Administrative law – Workers compensation – Statutory provisions – Worker – Definition – Immunity from civil actions – Judicial review application – Administrative decisions
Barker v. Sowa,  A.J. No. 1276, Alberta Court of Queen’s Bench, October 16, 2003, Bielby J.
The Applicant applied for judicial review of the decision of the Appeals Commission dated August 7, 2002. In the decision, the Appeals Commission held that the Respondent was a worker as defined by the Act when he was involved in a motor vehicle accident with the Applicant who also was a worker at the time. The August 7th decision confirmed that the Respondent was immune from civil action for recovery of damages relative to the Plaintiff’s injuries in the accident pursuant to section 23(1) of the Act.
The Applicant filed for judicial review of the Appeals Commission’s decision on the following grounds: 1) the Appeals commission erred in finding that the Respondent did not bear the burden of proof, 2) the Appeals commission erred in failing to draw an adverse credibility ruling on the viva voce evidence, and 3) in improperly delegating its decision making duty by adopting the investigator’s opinion.
On Appeal the Court held that there is no authority for the proposition that the Respondent bears the burden of proof and even if the Respondent had borne the burden, the decision would have been the same. In regard to findings on credibility the court stated that conclusions of fact drawn by the Appeals Commission are not amenable to judicial review. The court would not replace the Appeals Commission’s findings on credibility with its own, nor would they impose an adverse inference from inconsistencies that were found in the evidence of the witnesses that testified at the hearing.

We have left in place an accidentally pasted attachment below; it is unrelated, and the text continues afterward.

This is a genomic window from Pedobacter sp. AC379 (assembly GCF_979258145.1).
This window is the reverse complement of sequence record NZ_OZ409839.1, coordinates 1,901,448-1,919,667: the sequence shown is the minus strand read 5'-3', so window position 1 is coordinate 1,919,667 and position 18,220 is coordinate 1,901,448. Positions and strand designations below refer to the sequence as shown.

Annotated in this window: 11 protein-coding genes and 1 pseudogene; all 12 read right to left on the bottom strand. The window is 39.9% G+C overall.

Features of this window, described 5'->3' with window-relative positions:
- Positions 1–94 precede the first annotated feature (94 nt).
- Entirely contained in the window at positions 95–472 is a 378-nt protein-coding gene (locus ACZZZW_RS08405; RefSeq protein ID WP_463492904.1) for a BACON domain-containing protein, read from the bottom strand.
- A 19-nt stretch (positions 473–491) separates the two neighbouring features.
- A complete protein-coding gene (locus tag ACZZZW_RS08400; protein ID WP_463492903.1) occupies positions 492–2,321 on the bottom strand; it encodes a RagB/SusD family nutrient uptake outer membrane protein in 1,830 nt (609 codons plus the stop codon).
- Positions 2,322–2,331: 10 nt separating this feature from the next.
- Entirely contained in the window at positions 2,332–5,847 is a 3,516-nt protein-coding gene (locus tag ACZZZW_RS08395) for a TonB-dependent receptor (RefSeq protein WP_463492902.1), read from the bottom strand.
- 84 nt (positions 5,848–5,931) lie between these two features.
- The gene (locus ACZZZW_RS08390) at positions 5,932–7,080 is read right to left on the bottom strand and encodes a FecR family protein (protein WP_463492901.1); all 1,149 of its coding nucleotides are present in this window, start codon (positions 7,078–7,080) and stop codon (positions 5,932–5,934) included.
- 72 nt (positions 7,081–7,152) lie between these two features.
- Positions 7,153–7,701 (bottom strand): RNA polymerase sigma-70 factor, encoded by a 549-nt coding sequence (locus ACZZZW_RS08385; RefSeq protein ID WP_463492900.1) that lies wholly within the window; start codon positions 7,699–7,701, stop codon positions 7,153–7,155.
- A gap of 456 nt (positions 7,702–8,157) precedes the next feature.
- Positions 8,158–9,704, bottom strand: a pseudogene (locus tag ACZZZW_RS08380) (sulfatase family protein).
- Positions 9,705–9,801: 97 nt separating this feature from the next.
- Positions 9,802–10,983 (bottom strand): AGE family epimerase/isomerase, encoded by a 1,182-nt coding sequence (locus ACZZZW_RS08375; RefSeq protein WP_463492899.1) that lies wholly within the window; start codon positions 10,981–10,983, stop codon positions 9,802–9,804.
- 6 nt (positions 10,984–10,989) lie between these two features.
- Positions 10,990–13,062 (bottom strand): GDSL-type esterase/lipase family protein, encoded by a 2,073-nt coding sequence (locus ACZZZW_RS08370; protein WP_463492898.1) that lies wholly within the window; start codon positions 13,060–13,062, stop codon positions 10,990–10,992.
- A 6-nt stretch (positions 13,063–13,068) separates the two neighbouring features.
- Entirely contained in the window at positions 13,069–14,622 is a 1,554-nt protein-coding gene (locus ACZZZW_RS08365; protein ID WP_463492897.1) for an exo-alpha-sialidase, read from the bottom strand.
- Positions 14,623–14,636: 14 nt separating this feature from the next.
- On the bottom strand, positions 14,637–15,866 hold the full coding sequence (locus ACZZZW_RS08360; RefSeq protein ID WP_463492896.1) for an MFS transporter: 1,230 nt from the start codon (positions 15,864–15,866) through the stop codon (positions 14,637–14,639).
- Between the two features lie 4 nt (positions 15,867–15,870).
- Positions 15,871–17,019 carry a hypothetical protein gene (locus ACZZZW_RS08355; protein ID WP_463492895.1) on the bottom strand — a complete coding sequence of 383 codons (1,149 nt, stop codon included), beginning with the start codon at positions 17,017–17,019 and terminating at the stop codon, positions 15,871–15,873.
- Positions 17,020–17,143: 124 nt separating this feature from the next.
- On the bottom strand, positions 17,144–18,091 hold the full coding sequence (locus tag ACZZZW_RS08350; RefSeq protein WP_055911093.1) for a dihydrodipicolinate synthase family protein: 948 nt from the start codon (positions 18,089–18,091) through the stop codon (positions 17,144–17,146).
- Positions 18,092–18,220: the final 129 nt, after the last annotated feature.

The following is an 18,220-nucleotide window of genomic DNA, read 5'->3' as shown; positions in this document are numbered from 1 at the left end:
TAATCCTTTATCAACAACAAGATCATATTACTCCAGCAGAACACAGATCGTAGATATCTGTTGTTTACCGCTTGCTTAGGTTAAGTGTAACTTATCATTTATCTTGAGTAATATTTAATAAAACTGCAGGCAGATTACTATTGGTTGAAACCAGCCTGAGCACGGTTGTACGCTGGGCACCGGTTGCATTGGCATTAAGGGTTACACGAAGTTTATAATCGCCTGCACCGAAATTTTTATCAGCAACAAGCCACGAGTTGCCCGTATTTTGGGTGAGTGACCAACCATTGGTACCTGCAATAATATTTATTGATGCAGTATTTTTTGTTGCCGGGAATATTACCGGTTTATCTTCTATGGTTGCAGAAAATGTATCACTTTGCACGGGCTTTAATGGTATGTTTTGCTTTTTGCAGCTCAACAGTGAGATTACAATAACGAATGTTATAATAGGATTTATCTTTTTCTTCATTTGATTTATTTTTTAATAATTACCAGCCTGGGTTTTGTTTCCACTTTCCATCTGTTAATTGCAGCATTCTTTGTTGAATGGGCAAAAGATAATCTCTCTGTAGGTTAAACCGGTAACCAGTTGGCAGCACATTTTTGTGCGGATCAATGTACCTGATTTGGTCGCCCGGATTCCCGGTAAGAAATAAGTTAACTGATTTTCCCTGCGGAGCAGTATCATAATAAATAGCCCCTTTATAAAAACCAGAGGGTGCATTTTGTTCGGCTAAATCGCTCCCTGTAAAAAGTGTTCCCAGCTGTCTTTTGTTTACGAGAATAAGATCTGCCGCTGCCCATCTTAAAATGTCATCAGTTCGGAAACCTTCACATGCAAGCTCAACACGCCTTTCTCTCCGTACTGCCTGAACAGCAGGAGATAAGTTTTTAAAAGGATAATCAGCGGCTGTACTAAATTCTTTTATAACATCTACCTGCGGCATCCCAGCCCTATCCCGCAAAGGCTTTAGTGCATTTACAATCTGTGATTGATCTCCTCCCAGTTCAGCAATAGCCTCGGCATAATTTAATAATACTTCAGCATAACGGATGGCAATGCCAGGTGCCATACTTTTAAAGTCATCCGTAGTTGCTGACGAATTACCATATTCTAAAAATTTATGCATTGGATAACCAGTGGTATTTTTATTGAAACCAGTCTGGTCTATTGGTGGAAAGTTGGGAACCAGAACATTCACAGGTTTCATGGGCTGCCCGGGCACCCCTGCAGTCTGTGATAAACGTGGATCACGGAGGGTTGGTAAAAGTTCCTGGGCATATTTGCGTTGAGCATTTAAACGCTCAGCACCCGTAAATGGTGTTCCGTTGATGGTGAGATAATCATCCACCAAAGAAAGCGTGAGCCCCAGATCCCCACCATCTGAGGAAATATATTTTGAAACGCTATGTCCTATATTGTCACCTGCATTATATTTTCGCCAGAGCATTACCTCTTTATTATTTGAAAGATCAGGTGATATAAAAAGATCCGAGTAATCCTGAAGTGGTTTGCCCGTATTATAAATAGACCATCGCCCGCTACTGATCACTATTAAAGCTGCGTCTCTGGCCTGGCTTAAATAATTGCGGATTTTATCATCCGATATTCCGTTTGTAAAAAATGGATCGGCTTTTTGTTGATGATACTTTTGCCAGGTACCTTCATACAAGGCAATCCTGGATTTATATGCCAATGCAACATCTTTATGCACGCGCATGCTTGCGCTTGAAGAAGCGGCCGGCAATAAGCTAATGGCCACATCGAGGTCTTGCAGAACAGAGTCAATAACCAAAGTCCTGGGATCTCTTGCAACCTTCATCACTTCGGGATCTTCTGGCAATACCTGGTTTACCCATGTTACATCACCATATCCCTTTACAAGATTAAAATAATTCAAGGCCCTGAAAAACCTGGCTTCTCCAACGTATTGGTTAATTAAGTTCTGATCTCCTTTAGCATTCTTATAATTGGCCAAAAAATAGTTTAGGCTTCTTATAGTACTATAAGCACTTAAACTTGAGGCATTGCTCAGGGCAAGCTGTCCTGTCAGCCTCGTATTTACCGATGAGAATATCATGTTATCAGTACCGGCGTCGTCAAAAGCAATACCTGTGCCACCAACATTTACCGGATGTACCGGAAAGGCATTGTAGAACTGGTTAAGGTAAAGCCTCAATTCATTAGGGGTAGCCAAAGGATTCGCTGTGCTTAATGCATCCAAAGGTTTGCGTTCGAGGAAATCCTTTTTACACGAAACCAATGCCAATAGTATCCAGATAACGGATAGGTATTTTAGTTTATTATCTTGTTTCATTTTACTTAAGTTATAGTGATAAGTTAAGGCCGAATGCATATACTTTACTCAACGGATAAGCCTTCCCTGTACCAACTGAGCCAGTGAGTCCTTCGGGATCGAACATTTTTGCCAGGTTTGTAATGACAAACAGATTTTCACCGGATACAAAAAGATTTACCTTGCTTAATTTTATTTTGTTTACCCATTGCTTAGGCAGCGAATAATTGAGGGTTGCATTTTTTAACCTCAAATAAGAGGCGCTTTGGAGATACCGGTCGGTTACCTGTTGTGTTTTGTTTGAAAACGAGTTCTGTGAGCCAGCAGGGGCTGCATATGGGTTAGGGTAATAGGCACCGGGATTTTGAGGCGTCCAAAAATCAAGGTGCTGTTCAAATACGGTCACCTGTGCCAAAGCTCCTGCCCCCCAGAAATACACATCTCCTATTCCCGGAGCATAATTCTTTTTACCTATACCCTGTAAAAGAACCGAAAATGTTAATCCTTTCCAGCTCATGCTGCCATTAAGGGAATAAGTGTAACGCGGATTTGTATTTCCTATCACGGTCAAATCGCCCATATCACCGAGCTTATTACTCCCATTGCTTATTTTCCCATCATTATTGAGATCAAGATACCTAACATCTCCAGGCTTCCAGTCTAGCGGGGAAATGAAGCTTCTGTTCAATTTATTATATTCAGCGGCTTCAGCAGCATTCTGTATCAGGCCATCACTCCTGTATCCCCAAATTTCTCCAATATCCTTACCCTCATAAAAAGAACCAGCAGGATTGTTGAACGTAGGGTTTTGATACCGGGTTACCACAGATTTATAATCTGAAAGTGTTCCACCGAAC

With respect to the issue that the Appeals Commission improperly delegated its duty to make a decision by way of adopting the opinion of an investigator, the court held that there was nothing on the record that would indicate that the Appeals Commission did not make their own decision. The written reasons contained a careful analysis of the evidence and the conclusions were drawn from the evidence which demonstrated that the Appeals Commission arrived at its conclusions on its own.
The court held that the Appeals Commission made no error which could have affected its decision. In the result, the Applicant was barred by operation of s. 23(1) of the Act from pursuing a civil action for losses occasioned in the accident.
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